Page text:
Create the Ultimate Backyard Wildlife Habitat

Love attracting birds? Don’t stop there. Garden for wildlife to create the ultimate backyard habitat for bugs, butterflies, and more.

If you love attracting birds, there’s a good chance you’re already planting, growing and gardening with them in mind. But a backyard habitat can benefit so many other species, with a little time and effort. So what’s the best way to maximize your backyard space for local wildlife? And how do you get more bang for your buck? We have the answers!

It can take years for your yard to reach its full potential, so don’t let our list overwhelm you. But that doesn’t mean you can’t make a difference now. For starters, pick three things on this list to implement this year—or more, if you’re feeling ambitious. The birds, bugs, butterflies and other wildlife in your area will thank you.

Garden for Wildlife

wildlife habitat
Include native plants like liatris in your wildlife habitat to draw in a variety of species.Jodi Grove

Start a new garden space just for wildlife. If you don’t already have a designated bird or butterfly garden, now is the time to create one. You’ll find entire books and websites dedicated to the subject, so look around, consult some resources and start working on a space today.

Expand your canvas with containers if you need to garden for wildlife in a small space. Don’t have the space to start a whole new garden? No problem! Containers are a solution with style. Hanging baskets add flair and offer a good source of nectar. You’ll be amazed at some of the new containers on the market, especially the self-watering ones.

Get rid of invasive plants. Start by clicking here to visit the USDA’s website for a list of Introduced, Invasive, and Noxious Plants. You can search by state to see some of the invasive plants in your area. Once you know what they are, work to get them out as soon as possible.

Plant more natives. While you’re ridding your yard of invasive plants, replace them with natives, which almost always suit the needs of local wildlife. Planting natives suited to your growing conditions will feed and shelter birds, butterflies and other creatures.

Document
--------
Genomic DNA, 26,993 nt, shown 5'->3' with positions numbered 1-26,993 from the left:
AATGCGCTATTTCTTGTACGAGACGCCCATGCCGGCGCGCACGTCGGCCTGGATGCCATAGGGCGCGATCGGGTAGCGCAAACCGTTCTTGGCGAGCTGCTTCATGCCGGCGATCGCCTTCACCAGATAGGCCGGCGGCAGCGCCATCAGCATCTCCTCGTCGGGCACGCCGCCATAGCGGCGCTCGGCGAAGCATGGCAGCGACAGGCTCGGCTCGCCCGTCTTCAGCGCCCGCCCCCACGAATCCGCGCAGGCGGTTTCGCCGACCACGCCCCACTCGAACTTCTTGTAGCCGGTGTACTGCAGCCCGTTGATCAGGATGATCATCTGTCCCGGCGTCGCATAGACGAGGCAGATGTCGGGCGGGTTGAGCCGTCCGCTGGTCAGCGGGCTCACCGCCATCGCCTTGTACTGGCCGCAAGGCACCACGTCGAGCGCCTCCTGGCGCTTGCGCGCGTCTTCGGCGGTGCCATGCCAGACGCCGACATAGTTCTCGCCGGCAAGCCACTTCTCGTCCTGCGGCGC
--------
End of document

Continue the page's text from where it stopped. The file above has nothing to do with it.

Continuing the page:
Lose some grass. Most American backyards sport more grass than anything else, which has very little value for wildlife. It might sound overwhelming to think about shrinking your lawn by half, so don’t! Take it in stages instead. Put in a garden bed here and there. Before you know it, you’ll have a slew of new wildlife-attracting plants and a lot less grass to mow.

Discover a new kind of grass. Try designating an area for ornamental grass. Beauties such as prairie dropseed and Karl Foerster feather reed grass will feed birds and offer four-season appeal. Group them together, and you’ll start to have a whole new appreciation for grasses when you garden for wildlife.

Never underestimate the value of a good tree. If you plan it right, a good tree can offer multiple benefits to wildlife, including nectar in spring, nesting space in summer, and berries in fall and winter. Go ahead and invest in a new tree for your backyard. You won’t be sorry.

Make Your Backyard Habitat Inviting

wildlife habitat
A good wildlife habitat includes more bird feeders, native plants, water features, and nest sites. Sharon Sauriol

Put out a buffet. In addition to offering plants for wildlife, it’s also good to put out different kinds of food. Of course, the birds and wildlife in your area will do just fine without it, but if you want an up-close view, this is the way to get it. Start by putting out black-oil sunflower seed and a sugar-water feeder. Then add items such as suet, thistle seed, safflower and peanuts as you like.

Check your birdhouses. Many commercial birdhouses are more decorative than useful, so be sure to do your homework. For instance, if you want to attract bluebirds, make sure your backyard habitat is suitable, and then choose a bluebird house with the right dimensions and hang it in the right area. Do a little research to learn about dimensions for different species before you buy.